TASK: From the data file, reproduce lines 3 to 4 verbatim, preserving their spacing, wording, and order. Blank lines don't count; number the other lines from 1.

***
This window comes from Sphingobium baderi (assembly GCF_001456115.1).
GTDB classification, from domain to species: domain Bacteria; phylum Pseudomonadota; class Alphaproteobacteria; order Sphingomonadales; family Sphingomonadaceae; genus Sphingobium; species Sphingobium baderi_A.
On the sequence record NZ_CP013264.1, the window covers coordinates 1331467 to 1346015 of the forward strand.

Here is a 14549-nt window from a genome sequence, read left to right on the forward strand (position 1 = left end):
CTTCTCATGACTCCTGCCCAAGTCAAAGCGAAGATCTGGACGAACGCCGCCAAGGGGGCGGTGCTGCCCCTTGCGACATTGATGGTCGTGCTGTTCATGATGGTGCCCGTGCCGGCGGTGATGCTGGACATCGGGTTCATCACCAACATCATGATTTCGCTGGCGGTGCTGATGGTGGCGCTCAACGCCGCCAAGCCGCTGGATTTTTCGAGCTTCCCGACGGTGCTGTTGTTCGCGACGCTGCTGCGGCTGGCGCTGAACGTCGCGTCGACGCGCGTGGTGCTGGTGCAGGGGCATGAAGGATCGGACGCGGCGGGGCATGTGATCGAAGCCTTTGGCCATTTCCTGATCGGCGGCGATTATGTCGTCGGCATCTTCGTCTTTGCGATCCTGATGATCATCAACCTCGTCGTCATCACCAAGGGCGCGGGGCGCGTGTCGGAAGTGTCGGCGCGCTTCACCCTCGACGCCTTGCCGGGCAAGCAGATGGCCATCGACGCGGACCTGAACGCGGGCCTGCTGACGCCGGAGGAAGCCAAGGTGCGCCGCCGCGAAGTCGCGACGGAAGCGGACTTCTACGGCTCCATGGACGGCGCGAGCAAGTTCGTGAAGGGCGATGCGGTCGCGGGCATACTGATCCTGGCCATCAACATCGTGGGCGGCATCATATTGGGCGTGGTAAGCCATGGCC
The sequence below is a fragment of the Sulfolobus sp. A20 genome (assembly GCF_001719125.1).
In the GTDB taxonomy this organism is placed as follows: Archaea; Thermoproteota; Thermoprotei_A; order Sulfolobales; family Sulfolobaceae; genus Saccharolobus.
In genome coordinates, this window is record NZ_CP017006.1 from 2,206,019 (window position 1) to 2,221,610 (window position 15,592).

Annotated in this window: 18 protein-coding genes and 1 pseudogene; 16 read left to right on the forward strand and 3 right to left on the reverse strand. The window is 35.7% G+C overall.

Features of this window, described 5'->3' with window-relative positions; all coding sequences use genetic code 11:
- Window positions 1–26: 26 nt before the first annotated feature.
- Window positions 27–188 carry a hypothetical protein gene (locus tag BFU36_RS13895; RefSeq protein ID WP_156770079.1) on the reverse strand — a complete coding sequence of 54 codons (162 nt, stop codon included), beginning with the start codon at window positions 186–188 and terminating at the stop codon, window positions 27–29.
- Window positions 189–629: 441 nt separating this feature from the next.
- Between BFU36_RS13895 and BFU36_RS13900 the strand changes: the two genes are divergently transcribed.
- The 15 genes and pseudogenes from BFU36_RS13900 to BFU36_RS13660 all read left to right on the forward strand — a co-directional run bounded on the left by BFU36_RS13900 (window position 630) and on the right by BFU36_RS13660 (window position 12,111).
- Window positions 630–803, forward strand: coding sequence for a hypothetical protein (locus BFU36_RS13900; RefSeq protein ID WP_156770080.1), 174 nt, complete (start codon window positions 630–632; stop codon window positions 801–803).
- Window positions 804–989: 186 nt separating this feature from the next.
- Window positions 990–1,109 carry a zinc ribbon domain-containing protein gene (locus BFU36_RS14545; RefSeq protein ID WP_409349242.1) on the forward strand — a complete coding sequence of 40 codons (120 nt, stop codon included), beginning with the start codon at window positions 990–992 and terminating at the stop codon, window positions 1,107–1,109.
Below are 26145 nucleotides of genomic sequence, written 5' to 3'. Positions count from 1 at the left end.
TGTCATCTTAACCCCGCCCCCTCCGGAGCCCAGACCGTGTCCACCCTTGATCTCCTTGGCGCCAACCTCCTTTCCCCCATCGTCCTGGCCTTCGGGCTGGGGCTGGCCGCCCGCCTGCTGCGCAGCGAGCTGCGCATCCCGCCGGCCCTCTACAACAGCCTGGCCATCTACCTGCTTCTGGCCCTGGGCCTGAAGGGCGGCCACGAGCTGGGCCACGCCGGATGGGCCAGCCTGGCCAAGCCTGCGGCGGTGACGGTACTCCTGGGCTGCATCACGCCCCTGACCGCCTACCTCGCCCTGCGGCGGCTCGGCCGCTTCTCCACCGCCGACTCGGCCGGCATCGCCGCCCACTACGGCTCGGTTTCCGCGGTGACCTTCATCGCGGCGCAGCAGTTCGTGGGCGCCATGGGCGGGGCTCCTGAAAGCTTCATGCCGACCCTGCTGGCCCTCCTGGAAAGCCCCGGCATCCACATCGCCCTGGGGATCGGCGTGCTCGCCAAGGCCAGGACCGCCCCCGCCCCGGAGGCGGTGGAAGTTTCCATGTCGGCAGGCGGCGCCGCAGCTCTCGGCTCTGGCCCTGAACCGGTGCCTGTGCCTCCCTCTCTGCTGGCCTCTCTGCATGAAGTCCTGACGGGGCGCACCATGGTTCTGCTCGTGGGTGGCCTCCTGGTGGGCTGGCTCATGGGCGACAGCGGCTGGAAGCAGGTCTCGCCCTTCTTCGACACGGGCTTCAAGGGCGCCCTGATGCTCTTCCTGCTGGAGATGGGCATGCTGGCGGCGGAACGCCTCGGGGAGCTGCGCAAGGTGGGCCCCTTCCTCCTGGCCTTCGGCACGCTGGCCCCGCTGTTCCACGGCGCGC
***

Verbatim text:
On the sequence record NZ_CP013264.1, the window covers coordinates 1331467 to 1346015 of the forward strand.

Here is a 14549-nt window from a genome sequence, read left to right on the forward strand (position 1 = left end):